Will they really stay warm? We are blessed to generally get somewhat mild winters - for Canada - but last year for example we got a solid 30 days of very cold (-22 F) weather. Yes, it sucked.

Should I be planning for emergency heat? Creating a roost divider to hold the heat? or just chilling the heck out and waiting to see how it goes.

#nervousnewbie
Conveniently enough, chickens come equipped with their own built-in furnace and insulating down coat. As long as that coat isn't being blown open with windy drafts, they can sit on their feet and the coop is DRY, they will be just fine.
 

gtaus

Crowing
Mar 29, 2019
2,000
6,378
427
Northern Minnesota
My Coop
Yes, keeping them dry and draft free in the winter is the key and the birds will mostly do the rest in keeping themselves warm. Also, some breeds are more cold hardy than others.

Having said that, last year was exceptionally cold here in northern Minnesota where I live. We had 2 weeks of -40F at night and days were only -30F. I talked to a number of chicken owners, who, for the first time ever, ended up buying those Cozy Coop Heaters because of the high loss rate of their chickens. Our local farm store sold an entire shelf full of those heaters in a few days. It was just too darn cold and birds were dying. I don't know how well they work as this will be my first winter with laying hens. I did buy one after talking to some people who had a high bird loss for the first time. Those Cozy Coop Heaters heat the chicken via radiation, don't take much electricity, and are not designed to heat the coop itself.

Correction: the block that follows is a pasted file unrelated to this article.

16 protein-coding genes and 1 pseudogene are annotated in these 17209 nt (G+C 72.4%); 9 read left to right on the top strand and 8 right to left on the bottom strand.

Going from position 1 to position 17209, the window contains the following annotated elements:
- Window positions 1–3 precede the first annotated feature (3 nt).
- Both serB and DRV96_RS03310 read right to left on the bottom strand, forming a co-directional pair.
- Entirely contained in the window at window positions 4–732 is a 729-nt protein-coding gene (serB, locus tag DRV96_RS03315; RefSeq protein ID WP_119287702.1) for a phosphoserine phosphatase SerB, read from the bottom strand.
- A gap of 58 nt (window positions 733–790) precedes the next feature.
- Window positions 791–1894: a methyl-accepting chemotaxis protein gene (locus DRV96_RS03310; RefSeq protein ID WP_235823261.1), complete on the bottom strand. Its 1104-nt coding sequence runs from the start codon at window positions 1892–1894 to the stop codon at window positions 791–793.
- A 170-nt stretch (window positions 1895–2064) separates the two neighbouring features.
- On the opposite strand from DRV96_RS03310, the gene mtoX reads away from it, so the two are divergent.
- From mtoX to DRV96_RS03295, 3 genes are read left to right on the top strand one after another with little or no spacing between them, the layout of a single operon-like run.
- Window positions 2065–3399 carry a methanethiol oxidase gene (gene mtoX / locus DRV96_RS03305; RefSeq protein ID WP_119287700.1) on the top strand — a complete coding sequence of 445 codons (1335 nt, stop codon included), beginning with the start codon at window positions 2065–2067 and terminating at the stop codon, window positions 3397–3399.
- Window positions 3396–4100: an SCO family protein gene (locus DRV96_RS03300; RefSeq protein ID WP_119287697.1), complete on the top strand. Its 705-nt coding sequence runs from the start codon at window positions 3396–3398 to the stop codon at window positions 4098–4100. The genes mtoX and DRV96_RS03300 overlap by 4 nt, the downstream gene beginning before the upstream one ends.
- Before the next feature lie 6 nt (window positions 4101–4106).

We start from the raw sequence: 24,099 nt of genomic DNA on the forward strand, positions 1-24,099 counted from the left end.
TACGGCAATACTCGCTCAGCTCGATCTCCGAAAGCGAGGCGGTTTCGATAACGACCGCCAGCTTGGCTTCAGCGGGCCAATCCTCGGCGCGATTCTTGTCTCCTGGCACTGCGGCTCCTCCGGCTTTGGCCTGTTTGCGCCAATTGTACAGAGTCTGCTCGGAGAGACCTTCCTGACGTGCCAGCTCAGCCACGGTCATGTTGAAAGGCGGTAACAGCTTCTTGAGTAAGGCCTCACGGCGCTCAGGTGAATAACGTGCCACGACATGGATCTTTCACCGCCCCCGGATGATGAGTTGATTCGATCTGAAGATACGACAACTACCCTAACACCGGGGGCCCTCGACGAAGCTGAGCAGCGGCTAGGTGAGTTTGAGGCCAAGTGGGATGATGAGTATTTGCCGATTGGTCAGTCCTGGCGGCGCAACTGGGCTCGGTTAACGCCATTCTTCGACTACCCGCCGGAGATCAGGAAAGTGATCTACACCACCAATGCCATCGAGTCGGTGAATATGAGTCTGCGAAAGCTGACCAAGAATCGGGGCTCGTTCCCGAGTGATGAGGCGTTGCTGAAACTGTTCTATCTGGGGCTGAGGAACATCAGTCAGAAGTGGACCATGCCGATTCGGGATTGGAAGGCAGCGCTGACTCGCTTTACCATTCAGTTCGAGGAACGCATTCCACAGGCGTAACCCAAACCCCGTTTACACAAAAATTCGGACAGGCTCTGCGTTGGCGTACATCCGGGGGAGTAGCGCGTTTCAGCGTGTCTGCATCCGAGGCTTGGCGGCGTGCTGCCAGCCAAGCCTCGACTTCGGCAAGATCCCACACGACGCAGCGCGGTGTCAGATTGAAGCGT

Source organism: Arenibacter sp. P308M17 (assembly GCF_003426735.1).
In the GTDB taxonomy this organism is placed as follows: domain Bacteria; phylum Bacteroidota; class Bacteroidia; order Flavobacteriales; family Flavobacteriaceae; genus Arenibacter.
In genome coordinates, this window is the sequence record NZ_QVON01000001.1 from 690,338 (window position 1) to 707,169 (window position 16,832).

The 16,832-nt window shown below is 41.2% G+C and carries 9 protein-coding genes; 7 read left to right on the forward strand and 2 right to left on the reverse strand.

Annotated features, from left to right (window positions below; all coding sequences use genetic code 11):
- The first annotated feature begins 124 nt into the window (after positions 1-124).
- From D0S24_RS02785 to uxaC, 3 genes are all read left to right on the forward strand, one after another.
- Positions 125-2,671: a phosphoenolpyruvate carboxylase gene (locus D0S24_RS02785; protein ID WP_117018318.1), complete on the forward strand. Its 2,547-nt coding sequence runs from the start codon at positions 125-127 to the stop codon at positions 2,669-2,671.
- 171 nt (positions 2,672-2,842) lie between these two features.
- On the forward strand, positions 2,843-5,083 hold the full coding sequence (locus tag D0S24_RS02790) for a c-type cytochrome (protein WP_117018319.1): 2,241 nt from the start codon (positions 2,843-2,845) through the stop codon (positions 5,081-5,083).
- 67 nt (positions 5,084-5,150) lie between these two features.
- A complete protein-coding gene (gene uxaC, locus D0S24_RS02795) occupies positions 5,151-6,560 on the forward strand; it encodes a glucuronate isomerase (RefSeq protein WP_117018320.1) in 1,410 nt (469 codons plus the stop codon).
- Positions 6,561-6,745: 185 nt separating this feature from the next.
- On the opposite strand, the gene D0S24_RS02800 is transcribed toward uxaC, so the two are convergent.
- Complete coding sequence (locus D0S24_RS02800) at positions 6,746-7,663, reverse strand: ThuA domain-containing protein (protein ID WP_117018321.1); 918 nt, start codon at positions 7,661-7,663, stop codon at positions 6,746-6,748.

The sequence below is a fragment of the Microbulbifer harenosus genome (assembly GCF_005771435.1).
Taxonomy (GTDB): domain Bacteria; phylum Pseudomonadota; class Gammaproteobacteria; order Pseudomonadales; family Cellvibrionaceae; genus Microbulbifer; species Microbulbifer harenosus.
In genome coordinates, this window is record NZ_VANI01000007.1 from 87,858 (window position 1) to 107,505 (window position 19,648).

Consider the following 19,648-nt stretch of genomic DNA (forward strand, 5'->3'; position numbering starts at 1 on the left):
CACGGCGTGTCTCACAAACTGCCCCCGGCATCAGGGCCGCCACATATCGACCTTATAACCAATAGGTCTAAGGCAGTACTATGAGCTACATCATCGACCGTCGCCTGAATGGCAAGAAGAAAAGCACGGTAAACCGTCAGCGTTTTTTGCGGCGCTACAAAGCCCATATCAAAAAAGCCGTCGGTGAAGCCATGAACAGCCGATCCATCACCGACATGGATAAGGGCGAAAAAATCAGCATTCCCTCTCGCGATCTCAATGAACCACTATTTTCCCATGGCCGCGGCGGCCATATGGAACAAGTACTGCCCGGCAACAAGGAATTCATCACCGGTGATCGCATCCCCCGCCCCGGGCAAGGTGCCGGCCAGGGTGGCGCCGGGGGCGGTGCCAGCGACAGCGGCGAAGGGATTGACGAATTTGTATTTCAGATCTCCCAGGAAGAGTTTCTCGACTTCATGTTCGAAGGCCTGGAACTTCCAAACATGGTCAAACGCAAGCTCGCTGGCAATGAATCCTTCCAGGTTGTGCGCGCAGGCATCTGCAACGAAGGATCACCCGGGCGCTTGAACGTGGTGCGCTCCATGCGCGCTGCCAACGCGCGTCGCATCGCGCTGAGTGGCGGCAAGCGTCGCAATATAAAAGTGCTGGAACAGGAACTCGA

BigBlueHen53

Peace, fear not.
Premium Feather Member
Mar 5, 2019
7,557
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SE Missouri, USA
It is my understanding that birds with a pea comb do better than those with a big, floppy comb, as the latter is more subject to frostbite. Also it seems to me that bare-legged birds would fare better than feather-legged birds, as the latter would be more likely to have mud and snow accumulate, causing problems. But having only bare-legged birds, that's just my opinion, I don't speak from experience.
 

aart

Chicken Juggler!
Premium Feather Member
7 Years
Nov 27, 2012
84,199
97,487
1,677
SW Michigan
My Coop
Will they really stay warm?
Yep...because....
Conveniently enough, chickens come equipped with their own built-in furnace and insulating down coat. As long as that coat isn't being blown open with windy drafts, they can sit on their feet and the coop is DRY, they will be just fine.